You Don’t Always Have “A” Players…Then What?

I have long be fascinated by the inner workings of teams.  Starting out early in life primarily on sports teams and school related activities, then transitioning to business, philanthropic and government affiliated organizations during my professional career, I’ve always been interested in what causes some teams to succeed where others perform in an average, or quite frankly miserable, fashion. Throughout my career, I have been fortunate enough to have worked with some amazing leaders and teams.  Combining that experience with a ton of reading and reflection, I have come to believe that a strong leader, heading up a team of good people in a culture that embraces learning, change and evolution in a positive way should be able to out-perform many if not all of their competitors.  Not always of course, and in the case of business, if the business model itself or end market are below average or hyper competitive, or capital intensive, etc., even a strong team’s success can be dampened.  But on a relative basis, I would still much prefer to partner with the strong leader and star team working in a great culture – even in those more challenged circumstances.  While that’s probably obvious, and people in the investing and leadership world talk about things like “I’d rather have three “A” players and pay each of them above market than be stuck with a larger team of “B” and “C” players who are less creative, less productive…” the reality is, most organizations don’t have a team of only “A” players.  I was reminded of this recently when discussing this topic with a good friend of mine who recanted the story of his father who spent his career in the military.  In the military, in most cases, you don’t get to handpick your team of “A” players, you get what you get, and your job becomes how do you get the most out of the team.  This lesson stuck with my friend, and its the cold hard truth in most businesses as well.

It might be a theoretical panacea to say “we only hire and retain “A” players…”, but other than the likes of Ray Dalio at Bridgewater, not too many companies realistically even try to pull that off.  They may talk about it, Steve Jobs famously used to tell people ” “A” players hire “A” players, and “B” players hire “C” players…”  However, the reality for most leaders or managers is different.  They have what they have, and the goal more often than not is how do you get the most out of the team you have?  Well unfortunately, there’s no secret formula, it often comes down to being a good motivator and mentor in my experience.  You need strong people skills.  You need to spend a chunk of each day and week pro-actively thinking “How can I get the best out of these individuals and this team?”  You must be willing to invest time there.  Some leaders are naturally good at this, many aren’t.  But as with anything else in life, if you choose to focus on it, you can improve.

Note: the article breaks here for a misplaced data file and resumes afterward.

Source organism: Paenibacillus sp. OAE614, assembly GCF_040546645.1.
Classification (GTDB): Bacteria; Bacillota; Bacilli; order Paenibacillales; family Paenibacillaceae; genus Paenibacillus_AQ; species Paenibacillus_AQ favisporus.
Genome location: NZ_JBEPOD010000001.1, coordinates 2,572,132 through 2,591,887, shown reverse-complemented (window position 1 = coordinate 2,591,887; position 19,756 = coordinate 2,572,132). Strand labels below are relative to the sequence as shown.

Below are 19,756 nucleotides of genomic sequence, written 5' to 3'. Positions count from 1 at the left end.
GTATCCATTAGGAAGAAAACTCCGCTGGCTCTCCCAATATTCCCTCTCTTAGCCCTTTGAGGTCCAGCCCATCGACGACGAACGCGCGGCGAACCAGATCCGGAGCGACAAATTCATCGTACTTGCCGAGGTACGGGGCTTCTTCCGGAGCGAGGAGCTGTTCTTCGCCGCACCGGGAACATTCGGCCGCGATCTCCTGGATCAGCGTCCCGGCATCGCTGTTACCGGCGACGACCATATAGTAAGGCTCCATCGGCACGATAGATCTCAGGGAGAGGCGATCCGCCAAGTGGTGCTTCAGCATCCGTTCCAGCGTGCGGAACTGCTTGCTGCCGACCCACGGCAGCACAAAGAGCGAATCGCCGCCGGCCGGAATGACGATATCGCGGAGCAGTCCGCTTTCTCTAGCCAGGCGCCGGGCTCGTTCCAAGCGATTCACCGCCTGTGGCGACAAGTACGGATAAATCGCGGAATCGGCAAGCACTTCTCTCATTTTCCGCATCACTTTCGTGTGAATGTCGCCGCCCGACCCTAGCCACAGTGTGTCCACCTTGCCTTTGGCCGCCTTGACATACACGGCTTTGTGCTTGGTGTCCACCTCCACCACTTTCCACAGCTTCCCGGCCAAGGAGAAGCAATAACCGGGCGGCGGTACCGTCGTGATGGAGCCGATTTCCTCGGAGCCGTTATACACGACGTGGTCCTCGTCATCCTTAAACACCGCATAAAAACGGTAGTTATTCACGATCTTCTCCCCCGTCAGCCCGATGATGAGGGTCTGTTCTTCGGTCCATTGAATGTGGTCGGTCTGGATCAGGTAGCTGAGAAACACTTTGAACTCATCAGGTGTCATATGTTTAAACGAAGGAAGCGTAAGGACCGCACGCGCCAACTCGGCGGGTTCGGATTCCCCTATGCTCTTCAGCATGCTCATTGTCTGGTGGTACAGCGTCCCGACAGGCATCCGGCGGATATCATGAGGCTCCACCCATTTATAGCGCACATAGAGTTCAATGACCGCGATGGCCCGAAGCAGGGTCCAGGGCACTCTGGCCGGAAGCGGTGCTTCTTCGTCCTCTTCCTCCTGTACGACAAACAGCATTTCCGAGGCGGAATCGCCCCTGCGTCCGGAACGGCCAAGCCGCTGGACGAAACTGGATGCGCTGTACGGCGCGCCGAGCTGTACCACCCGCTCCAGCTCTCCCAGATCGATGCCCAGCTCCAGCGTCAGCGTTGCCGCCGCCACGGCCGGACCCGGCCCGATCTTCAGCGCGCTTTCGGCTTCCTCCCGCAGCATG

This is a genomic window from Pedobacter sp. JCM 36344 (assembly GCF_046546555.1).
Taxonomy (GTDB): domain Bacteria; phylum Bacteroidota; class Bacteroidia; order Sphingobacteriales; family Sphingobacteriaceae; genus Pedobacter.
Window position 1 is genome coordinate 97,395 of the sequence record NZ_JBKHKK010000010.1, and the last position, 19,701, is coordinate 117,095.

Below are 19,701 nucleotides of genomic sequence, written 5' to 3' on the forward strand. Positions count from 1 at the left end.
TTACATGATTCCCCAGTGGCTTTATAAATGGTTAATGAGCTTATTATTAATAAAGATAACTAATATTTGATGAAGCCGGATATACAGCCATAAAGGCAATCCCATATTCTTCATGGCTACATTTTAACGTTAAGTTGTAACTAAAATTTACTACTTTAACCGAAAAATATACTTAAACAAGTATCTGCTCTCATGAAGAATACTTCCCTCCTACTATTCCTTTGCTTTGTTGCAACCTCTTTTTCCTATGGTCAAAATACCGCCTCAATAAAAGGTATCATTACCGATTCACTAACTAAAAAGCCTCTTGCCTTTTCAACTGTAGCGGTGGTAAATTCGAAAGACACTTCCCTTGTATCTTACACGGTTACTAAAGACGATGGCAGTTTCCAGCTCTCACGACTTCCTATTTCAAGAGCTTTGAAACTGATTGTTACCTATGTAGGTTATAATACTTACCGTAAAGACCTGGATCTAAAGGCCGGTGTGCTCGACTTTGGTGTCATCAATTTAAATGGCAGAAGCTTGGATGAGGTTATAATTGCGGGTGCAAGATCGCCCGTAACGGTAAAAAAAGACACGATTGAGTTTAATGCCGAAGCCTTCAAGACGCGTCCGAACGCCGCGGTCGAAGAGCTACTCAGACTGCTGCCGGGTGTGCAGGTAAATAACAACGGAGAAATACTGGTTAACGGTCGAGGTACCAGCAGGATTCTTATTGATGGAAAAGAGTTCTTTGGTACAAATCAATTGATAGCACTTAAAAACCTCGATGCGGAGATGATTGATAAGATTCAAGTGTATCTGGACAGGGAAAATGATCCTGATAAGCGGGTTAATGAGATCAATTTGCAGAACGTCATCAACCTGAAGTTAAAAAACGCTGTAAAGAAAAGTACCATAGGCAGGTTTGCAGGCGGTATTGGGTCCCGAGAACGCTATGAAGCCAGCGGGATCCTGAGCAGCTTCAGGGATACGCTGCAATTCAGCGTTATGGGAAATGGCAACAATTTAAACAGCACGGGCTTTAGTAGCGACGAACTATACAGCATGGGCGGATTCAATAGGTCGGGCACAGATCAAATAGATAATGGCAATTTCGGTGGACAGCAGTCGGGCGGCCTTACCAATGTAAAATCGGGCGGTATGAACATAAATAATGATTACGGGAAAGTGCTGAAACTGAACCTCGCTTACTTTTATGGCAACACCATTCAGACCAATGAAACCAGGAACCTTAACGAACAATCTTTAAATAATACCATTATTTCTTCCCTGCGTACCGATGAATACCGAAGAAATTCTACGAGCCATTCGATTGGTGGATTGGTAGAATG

In doing some research on the topic, I stumbled onto an interesting 2010 HBR article, Managing Yourself: Bringing Out the Best in Your People, which articulates a model wherein there are two different types of managers – “multipliers” and “diminishers” – each use different tactics across five areas of leadership – talent, culture, strategy, decision making, and execution.  While there are many good nuggets in there about collaboration, leveraging strengths, etc., what struck me is how their “multiplier” managers basically mirror in their leadership the idea of the “growth mindset” – a concept of motivation and learning aptitude coming out of research done by Carol Dweck.  Dweck’s work, at a high level, breaks people down into two categories – those with a “growth mindset” and those with a “fixed mindset.”  Growth mindset oriented individuals tend to believe that they are capable of evolving, learning and growing when they apply themselves.  They tend to be more resilient, and, often times more successful.  Multiplier leaders seem to have this same view with their teams – they seek out ways to allow people to take responsibility, leverage their strengths, work collaboratively and to think independently – the seek out ways to allow them each to improve.  There are plenty of anecdotes of success I’m sure by dimisher leaders, but in playing the probabilities, I’ll take the multiplier profile with a growth oriented mindset every time.  What can you do to behave this way if it doesn’t come naturally?  One tip from the article – ask questions – “Stop worrying about having all the answers. Use your knowledge of the business to ask insightful questions that prompt the members of your team to stop, think, and then rethink.”  Amen…